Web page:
TSC: Your coverage of Internet companies, it seems, puts you in an awkward position: You're saying Microsoft's an accumulate and you're saying DoubleClick (DCLK) is an accumulate. I think, if you ask, nine out of 10 people on the street would rather put their money in Microsoft than in DoubleClick.
The way we deal with that is something I think a lot of people don't often focus on in terms of Merrill Lynch research. We actually do have risk ratings that we put on every stock. Microsoft is less risky than DoubleClick, and we have an above-average risk rating of a "C" on Microsoft, and we have a high risk rating
"D" on DoubleClick and every other Internet company we cover. And "high risk" obviously means "could go to zero." We don't think Microsoft is going to zero.
I would say that DoubleClick at $14 -- if Internet advertising does resume its climb, which we expect it to after we get this god-awful transition over the last year or two -- I think DoubleClick can be a $30 stock, a $50 dollar stock in a couple of years. ... If things go well for DoubleClick, we think the stock could triple over the next two years, and we think if things go well for Microsoft, the stock could be up 20%, 30%, 40% max. So that's where you see the difference.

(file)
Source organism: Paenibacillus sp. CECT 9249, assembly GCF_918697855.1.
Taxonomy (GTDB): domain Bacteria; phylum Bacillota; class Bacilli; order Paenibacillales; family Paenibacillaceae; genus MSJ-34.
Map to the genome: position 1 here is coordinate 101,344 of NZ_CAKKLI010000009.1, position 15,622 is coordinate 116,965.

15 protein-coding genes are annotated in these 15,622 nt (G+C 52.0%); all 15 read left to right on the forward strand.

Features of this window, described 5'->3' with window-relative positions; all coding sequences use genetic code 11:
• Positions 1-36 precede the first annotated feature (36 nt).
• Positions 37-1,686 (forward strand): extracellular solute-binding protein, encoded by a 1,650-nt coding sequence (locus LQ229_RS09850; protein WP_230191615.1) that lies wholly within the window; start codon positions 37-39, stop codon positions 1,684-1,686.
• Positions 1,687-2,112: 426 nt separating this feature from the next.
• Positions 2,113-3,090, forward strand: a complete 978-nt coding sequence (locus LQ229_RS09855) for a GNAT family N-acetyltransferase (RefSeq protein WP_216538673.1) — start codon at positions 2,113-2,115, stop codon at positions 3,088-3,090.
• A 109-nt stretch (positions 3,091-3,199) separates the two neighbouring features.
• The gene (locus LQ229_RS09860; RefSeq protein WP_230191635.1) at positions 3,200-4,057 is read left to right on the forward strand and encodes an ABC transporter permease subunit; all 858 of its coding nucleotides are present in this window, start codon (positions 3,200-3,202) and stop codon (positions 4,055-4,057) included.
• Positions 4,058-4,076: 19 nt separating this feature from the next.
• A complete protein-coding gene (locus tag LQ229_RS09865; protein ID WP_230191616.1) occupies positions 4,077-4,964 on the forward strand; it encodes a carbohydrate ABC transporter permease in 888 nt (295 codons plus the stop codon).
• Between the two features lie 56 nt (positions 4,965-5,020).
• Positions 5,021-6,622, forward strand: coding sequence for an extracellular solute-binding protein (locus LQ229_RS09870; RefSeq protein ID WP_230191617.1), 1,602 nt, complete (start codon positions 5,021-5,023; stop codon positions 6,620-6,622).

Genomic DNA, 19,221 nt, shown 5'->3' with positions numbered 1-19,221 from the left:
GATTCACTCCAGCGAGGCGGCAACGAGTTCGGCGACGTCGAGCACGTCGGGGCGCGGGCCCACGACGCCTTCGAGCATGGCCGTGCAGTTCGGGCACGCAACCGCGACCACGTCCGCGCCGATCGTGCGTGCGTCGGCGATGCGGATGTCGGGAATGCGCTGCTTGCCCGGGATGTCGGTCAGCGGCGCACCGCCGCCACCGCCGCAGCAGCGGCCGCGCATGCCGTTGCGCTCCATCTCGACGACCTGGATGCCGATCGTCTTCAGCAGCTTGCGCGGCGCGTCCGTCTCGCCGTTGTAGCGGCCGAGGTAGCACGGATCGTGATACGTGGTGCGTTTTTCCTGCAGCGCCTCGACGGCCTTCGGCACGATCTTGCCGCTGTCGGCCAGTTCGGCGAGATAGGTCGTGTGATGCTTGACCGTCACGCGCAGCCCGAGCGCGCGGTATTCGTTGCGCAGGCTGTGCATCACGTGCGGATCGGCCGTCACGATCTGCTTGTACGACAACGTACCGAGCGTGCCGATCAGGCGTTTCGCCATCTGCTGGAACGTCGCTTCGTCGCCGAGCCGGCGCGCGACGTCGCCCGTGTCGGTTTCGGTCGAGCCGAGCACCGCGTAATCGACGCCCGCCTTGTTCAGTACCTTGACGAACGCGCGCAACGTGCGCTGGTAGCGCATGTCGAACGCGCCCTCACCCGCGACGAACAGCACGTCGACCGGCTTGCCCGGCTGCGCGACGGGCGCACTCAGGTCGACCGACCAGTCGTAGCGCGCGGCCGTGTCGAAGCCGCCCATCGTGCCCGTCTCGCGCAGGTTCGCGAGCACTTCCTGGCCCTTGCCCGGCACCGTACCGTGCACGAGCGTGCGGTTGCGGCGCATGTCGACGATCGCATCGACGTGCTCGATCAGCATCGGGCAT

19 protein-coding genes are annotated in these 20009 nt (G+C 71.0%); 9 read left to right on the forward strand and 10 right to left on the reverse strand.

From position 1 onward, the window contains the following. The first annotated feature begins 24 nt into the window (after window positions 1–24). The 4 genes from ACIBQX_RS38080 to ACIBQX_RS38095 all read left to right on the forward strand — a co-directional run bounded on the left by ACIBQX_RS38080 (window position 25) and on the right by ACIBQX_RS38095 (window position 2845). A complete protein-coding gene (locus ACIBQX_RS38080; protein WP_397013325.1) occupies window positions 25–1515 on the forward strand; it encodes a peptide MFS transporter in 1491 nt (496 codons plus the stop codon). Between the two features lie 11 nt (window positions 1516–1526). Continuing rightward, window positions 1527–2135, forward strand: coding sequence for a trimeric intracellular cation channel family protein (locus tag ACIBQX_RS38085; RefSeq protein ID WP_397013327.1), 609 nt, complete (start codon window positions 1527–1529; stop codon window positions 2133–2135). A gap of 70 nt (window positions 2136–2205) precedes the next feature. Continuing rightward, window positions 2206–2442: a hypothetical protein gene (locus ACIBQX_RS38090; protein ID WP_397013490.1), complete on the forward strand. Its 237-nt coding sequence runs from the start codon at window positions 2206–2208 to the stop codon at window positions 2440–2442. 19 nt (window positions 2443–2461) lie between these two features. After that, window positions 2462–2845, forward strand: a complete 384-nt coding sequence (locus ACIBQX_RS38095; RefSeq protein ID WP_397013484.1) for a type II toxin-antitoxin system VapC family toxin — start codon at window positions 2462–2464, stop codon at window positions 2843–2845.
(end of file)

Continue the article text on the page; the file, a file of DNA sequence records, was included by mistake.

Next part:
Basically, relative to Microsoft -- Microsoft might as well be a treasury bond, in terms of safety, relative to DoubleClick. But the potential for growth above the current valuation -- I would still say it's higher at DoubleClick.